Helsinki is exploring its new culinary culture and found its highlight at the first STREAT Street Eats conference and corresponding street food festival this last weekend. I was selected to attend the talks that took place within the Gastro trade fair, and got the chance to listen to some great speakers and learn about street food, what it means and why it’s so popular.
I love food. I am happy to pay a lot of imaginary money for a meal that will blow my mind, and I enjoy exploring new flavours and trying different things.
What makes street food special?
Sharing food with other, friends or family, or even strangers raise the value of the meal we’re having immensely. Eating is about the company, the atmosphere, the feeling and the life you create with the moment. Street food is a way of how people create the city they live in, and Helsinki is currently still being rebuilt by the people. When I moved here, the restaurant and food scene was kind of in the pre-kick-off status and by now it is developing more and more.
At Streat TALKS we heard the stories of people that built something of their own and made a dream come true with cooking street food. By taking it off the streets with the help of programmes like La Cocina or creating a whole street food market. Many street cooks that we heard of don’t have any educational background of the industry or never learnt to be chefs. But they still love to cook and to share it with the people.
The conference was seen as a statement of how street food has found its own place in society and how it stands for something these days. Street food itself is about simplicity. About discovery and about passion, and how that passion for cooking and food can overcome the dismay of stolen food trucks and losing everything. About how the idea of sharing and coming to the people can create a whole new food movement how the new definition of a market culture can change a city.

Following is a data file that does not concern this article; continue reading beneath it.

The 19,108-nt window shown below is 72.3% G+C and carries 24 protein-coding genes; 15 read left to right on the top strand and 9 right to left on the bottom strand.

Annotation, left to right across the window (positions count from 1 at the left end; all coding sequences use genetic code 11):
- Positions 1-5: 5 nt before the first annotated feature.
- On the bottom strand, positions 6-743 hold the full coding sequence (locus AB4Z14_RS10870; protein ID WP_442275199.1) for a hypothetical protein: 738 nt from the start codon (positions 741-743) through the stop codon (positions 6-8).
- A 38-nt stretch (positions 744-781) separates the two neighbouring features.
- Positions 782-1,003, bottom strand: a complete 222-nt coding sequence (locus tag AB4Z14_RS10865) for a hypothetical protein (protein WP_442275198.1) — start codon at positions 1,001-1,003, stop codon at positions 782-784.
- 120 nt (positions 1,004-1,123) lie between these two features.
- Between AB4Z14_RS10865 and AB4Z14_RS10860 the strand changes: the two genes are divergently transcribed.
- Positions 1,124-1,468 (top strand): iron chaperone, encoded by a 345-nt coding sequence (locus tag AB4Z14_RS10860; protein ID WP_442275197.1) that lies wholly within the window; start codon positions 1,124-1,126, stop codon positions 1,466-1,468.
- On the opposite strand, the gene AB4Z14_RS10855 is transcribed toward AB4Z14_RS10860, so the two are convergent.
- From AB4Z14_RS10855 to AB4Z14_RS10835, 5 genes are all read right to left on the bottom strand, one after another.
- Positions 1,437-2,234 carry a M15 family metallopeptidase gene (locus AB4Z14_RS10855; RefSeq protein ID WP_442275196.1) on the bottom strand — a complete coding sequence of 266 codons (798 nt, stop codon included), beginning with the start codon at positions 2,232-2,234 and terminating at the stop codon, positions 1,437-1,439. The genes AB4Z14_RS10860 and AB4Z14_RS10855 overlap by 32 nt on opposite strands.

“Authenticity never goes out of fashion.”
Restaurant day, like STREAT, is a prime example of how Finnish lifestyle ideas can move the world. Actively contributing, to participate in something, that makes people happy created a wholly new sense of communality and shows how we live in a completely different place sometimes. Instead of attempting to resist and to fight seemingly insuperable boundaries like bureaucracy, positivity and good faith have proven to lead to something great.
We were treated nicely. A great breakfast with freshly baked bread from Kanniston bakery and coffee from Helsingin Coffee Roastery made a perfect start into the day which was followed by an amazing nepalese “Momo” freshly prepared for everyone by speaker Binita. Later I decided on lunch from “local German” foodtruck “Maulito’s” who surprised me with a selection of delicious German treats including a “Maultasche” and my long awaited Currywurst (Germany failed me on my recent trip there). Other options included the Street Gastro truck, Tortilla House and Liesikiesi as well as coffee from Panimo brewery.
The following day the big day for STREAT EATS and a gazillion foodies gathered in Helsinki’s Tori Quarters and the Abattoir to eat, eat and eat more. Glorious sunshine made it a truly perfect day and I didn’t even mind waiting 45 minutes for my pulled pork sandwich from Fred’s Foodtruck from Sweden. I wish there had been more space and probably also more food trucks, so the lines wouldn’t have been so long – I heard that already by 4pm some street restaurants sold out! Lucky that I still got my pulled pork which totally amazed me and I am a little sad, that I can’t go there all the time now.